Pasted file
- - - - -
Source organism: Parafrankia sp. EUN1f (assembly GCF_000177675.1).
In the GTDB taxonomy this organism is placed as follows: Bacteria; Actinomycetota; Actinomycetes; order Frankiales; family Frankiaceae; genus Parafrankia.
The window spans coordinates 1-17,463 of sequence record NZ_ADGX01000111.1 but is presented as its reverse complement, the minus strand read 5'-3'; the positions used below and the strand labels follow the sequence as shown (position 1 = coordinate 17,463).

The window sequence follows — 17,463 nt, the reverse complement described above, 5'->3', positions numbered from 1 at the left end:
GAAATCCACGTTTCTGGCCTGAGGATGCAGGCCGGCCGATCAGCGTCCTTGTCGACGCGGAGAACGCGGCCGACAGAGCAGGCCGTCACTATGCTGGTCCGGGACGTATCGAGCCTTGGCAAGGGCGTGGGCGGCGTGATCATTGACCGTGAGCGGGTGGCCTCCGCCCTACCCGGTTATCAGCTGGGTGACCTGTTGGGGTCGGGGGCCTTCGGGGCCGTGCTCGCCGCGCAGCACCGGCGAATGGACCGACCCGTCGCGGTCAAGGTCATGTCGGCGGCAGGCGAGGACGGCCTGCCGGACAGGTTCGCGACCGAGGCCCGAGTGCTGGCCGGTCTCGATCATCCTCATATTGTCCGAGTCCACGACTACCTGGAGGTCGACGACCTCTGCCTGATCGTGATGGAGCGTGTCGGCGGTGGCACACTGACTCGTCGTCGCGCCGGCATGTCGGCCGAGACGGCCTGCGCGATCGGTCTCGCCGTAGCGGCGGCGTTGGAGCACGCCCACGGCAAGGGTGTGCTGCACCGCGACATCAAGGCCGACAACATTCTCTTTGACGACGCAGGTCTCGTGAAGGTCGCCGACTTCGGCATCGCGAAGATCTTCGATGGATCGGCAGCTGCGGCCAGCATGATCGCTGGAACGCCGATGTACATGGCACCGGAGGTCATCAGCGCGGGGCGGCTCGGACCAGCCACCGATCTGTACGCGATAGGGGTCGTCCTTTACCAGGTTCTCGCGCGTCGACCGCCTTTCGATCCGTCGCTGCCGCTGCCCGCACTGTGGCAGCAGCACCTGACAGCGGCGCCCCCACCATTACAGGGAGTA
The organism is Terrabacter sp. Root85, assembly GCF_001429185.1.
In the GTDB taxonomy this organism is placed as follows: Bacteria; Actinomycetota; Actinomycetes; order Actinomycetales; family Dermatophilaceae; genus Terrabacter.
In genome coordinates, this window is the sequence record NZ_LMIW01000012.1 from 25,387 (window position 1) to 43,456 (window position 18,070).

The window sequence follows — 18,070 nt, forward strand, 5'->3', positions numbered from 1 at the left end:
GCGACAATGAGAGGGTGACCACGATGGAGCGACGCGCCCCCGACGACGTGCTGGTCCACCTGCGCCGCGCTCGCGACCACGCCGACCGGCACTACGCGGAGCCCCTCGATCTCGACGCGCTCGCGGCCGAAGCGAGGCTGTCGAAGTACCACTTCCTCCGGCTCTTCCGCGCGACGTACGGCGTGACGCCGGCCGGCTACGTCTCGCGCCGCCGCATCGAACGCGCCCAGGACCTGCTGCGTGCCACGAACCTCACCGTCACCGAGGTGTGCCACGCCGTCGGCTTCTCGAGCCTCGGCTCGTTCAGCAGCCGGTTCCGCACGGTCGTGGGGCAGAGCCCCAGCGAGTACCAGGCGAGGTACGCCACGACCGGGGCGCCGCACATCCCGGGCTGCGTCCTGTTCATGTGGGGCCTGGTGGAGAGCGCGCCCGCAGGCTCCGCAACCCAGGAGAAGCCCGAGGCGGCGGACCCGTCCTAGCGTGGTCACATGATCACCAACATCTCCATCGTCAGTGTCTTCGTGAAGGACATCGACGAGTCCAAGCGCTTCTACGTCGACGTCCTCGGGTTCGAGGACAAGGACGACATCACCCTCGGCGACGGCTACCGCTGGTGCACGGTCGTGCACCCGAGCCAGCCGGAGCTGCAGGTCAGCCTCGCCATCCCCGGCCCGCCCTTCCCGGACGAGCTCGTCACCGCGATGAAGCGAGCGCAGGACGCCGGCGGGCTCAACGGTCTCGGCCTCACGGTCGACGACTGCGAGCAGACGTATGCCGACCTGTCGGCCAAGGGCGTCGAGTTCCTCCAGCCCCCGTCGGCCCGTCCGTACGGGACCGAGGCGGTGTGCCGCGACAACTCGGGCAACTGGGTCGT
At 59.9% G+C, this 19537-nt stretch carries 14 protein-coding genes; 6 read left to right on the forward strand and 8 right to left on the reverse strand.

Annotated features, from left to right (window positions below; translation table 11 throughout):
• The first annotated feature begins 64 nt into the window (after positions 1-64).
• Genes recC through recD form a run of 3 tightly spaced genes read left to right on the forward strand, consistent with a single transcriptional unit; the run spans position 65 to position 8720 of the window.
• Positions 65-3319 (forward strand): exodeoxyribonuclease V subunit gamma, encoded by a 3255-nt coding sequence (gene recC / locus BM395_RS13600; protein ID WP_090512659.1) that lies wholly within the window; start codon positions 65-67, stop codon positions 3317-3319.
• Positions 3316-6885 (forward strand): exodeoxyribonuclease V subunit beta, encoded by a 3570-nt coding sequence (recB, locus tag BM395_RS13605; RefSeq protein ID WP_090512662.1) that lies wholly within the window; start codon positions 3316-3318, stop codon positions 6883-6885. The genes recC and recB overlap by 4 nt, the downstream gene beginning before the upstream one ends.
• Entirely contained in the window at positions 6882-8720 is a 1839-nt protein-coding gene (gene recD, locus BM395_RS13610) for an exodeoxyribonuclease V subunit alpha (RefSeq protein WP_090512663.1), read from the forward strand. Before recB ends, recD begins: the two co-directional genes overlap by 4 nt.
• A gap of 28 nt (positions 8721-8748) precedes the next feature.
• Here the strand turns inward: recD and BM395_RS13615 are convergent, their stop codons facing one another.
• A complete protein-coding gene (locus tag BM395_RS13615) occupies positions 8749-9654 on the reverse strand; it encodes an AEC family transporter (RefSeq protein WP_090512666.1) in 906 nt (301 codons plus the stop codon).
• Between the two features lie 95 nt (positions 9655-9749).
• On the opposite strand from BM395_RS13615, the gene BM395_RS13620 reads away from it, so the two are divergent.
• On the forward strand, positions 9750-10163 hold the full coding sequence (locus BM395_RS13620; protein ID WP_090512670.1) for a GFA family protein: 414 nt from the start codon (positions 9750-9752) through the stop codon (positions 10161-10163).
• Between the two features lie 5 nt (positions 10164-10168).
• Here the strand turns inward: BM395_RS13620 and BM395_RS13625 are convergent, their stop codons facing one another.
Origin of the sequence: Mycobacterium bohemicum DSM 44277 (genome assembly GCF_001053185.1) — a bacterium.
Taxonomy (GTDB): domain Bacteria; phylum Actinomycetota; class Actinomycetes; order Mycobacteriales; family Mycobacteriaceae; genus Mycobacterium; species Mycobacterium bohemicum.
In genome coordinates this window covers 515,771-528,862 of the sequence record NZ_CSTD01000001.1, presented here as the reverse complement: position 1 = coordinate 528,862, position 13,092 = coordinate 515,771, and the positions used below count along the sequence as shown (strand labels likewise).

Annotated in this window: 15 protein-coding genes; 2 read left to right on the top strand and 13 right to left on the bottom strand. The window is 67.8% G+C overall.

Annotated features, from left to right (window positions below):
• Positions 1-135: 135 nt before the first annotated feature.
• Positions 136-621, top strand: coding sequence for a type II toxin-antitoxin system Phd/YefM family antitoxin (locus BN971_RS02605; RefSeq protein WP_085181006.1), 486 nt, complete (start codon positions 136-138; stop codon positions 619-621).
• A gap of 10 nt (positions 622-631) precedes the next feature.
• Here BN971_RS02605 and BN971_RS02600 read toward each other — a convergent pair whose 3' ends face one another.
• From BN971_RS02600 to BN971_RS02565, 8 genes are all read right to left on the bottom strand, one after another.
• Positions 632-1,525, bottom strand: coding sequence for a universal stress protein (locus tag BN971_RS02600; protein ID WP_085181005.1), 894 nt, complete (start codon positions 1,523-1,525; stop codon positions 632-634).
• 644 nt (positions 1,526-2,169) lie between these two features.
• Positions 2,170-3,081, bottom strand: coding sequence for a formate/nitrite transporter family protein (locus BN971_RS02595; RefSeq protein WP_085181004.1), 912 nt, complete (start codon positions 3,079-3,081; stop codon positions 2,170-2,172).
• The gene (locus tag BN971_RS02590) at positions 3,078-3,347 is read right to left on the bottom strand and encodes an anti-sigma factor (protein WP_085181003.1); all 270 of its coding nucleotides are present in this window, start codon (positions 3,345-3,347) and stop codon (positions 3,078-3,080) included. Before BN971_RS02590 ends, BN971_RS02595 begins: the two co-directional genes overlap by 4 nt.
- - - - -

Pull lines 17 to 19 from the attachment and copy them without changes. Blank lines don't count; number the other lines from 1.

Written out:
• Entirely contained in the window at positions 6882-8720 is a 1839-nt protein-coding gene (gene recD, locus BM395_RS13610) for an exodeoxyribonuclease V subunit alpha (RefSeq protein WP_090512663.1), read from the forward strand. Before recB ends, recD begins: the two co-directional genes overlap by 4 nt.
• A gap of 28 nt (positions 8721-8748) precedes the next feature.
• Here the strand turns inward: recD and BM395_RS13615 are convergent, their stop codons facing one another.